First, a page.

Bioarchaeology of Women and Children in Times of War
Case Studies from the Americas
The volume will show that during periods of violence and warfare, many suffer beyond those individuals directly involved in battle. From pre-Hispanic Peru to Ming dynasty Mongolia to the Civil War-era United States to the present, warfare has been and is a public health disaster, particularly for women and children. Individuals and populations suffer from displacement, sometimes permanently, due to loss of food and resources and an increased risk of contracting communicable diseases, which results from the poor conditions and tight spaces present in most refugee camps, ancient and modern.
Bioarchaeology can provide a more nuanced lens through which to examine the effects of warfare on life, morbidity, and mortality, bringing individuals not traditionally considered by studies of warfare and prolonged violence into focus. Inclusion of these groups in discussions of warfare can increase our understanding of not only the biological but also the social meaning and costs of warfare.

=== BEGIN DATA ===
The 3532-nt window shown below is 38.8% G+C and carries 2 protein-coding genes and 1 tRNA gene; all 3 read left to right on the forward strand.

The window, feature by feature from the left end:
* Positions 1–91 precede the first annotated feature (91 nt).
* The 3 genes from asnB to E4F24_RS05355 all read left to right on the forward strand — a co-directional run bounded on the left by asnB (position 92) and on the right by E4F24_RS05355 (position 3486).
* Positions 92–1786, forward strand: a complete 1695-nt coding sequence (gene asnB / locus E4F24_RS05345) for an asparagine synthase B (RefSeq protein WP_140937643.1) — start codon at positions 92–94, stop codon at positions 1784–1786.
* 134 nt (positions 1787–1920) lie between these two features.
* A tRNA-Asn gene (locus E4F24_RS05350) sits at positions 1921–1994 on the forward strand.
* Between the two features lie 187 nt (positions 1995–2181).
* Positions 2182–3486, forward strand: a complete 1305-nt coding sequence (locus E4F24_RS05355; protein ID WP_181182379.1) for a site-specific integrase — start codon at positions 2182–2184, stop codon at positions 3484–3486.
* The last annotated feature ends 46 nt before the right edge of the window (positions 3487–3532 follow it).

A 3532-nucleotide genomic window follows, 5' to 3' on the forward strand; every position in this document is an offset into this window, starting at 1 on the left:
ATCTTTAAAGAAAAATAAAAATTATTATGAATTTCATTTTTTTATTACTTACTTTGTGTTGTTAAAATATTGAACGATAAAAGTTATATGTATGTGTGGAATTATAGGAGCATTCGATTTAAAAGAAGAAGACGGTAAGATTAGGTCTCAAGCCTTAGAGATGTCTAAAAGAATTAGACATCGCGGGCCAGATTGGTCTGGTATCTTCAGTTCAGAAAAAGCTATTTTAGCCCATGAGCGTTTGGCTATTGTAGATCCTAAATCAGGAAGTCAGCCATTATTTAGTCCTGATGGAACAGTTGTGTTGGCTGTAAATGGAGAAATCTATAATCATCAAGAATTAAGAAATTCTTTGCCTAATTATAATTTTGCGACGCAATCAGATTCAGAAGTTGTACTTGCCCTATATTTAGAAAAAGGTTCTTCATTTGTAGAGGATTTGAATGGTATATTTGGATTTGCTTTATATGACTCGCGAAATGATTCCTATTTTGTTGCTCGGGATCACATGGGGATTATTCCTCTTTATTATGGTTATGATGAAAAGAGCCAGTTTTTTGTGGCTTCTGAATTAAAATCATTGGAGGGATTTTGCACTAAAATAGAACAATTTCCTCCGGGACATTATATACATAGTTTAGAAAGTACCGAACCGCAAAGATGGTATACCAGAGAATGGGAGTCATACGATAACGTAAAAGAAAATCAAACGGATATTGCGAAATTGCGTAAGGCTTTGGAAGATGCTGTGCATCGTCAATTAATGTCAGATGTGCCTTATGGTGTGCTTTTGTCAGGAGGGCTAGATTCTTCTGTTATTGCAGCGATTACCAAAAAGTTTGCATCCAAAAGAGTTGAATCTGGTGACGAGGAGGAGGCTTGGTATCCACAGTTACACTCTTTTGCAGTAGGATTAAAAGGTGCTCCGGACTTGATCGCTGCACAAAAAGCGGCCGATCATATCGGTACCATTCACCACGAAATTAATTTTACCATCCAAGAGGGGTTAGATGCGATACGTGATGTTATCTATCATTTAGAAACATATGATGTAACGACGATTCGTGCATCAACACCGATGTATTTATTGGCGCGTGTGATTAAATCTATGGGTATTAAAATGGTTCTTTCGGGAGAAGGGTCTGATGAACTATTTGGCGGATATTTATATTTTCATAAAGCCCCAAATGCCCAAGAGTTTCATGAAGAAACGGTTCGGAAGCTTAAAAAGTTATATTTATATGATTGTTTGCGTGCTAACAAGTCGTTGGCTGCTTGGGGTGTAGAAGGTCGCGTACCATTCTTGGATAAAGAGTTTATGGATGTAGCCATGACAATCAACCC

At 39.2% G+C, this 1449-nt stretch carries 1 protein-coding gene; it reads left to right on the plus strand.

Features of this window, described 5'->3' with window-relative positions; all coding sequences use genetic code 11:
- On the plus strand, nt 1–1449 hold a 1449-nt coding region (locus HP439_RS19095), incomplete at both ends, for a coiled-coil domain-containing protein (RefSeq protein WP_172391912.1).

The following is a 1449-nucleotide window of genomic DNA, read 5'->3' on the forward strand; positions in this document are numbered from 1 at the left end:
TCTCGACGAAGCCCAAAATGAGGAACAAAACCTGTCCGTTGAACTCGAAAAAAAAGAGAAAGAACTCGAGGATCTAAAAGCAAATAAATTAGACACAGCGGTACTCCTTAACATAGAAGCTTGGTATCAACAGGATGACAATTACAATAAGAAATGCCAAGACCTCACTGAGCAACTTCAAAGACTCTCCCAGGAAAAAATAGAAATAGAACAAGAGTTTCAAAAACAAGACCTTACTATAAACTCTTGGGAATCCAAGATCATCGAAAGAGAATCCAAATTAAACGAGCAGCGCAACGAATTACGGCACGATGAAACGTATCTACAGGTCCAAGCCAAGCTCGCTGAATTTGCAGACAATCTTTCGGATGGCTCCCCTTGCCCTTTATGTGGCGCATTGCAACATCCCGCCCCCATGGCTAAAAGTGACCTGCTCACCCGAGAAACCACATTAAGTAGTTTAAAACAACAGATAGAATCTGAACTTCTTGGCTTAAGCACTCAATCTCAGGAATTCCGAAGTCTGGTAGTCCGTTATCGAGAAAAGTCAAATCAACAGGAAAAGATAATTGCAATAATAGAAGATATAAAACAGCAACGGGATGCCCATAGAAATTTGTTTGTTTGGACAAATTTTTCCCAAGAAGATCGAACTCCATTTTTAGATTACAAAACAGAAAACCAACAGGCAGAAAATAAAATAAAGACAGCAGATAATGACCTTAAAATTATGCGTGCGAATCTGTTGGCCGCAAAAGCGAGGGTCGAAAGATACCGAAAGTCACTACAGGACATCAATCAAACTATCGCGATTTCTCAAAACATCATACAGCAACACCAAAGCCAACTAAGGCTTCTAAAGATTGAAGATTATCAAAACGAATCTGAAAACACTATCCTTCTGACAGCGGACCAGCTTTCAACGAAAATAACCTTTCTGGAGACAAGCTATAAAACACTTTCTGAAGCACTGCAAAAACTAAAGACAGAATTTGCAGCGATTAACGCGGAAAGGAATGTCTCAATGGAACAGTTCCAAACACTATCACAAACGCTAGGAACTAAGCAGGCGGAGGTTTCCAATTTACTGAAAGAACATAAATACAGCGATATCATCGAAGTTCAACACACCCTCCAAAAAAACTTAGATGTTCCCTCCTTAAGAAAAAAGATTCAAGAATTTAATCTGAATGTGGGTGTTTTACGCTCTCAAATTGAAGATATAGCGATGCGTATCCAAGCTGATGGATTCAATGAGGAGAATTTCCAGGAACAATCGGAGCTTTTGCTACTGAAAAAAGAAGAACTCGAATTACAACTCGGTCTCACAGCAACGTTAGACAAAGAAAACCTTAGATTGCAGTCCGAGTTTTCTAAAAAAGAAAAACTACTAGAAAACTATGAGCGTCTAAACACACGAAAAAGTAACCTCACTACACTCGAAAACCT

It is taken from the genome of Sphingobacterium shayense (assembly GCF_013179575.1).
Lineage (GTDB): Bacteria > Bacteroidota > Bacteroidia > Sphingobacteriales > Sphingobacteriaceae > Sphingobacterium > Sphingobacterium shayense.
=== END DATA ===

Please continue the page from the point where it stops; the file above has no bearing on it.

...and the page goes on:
Chapter 1: The Bioarchaeology of Women, Children and Other Groups in Times of War.- Chapter 2: Shattered Mirrors: Gender, Age, and Westernized Interpretations of War (and Violence) in the Past.- Chapter 3: War at the Door: Evolutionary Considerations of Warfare and Female Fighters.- Chapter 4: Politics and Social Substitution in Total War: Exploring the Treatment of Combatants and Noncombatants during the Mississippian Period of the Central Illinois Valley.- Chapter 5: When Elites Wage War: Violence and Social Coercion along the Chaco Meridian.- Chapter 6: Caught in a Cataclysm: Effects of Pueblo Warfare on Noncombatants in the Northern Southwest.- Chapter 7: The Poetics of Annihilation: On the Presence of Women and Children at Massacre Sites in the Ancient Southwest.- Chapter 8: Army Healthcare for Sable Soldiers during the American Civil War.- Chapter 9: Potential Applications of Public Health Tools to Bioarchaeological Datasets: The ‘Dirty War Index’ and the Biological Costs of Armed Conflict for Children.- Chapter 10: Conclusion: The Deeper You Dig, the Dirtier it Gets.